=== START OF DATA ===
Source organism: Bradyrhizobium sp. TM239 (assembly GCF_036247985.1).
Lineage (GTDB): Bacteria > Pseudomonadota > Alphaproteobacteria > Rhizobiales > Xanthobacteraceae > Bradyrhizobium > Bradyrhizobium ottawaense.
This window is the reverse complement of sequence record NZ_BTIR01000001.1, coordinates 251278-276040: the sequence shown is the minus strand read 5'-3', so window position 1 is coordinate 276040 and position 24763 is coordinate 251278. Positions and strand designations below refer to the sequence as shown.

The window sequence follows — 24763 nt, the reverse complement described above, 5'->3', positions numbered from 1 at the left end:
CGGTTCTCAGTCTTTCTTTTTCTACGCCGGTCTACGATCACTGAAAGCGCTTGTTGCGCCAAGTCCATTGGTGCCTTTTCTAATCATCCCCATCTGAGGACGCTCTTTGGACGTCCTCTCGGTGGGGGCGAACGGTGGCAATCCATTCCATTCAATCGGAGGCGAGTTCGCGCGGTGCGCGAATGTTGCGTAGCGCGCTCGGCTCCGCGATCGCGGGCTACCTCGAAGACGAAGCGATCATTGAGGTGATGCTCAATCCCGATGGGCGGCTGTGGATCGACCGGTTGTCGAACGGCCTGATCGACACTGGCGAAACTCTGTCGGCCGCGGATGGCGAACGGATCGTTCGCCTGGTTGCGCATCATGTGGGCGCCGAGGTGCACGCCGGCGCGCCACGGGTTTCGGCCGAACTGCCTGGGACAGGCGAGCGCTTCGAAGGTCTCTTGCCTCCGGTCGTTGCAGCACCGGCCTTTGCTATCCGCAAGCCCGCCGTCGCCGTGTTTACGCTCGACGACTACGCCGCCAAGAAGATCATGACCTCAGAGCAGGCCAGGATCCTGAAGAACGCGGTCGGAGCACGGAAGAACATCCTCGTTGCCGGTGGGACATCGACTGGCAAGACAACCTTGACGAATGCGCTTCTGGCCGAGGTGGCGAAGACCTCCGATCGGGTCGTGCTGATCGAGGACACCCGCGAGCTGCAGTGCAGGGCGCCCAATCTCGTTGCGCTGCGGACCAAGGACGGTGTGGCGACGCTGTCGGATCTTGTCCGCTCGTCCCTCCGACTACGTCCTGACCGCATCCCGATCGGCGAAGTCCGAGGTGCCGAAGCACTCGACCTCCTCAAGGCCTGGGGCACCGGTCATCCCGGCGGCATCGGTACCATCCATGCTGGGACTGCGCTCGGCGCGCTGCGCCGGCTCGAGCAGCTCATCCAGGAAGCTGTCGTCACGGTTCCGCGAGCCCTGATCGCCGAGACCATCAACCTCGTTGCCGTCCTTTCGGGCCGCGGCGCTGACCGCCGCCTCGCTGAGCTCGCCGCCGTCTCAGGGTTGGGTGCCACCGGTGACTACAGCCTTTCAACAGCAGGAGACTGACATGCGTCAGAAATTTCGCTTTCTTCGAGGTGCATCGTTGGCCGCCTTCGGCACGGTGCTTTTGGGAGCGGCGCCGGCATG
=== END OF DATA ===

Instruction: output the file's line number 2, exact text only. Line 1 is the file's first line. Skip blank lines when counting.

Lineage (GTDB): Bacteria > Pseudomonadota > Alphaproteobacteria > Rhizobiales > Xanthobacteraceae > Bradyrhizobium > Bradyrhizobium ottawaense.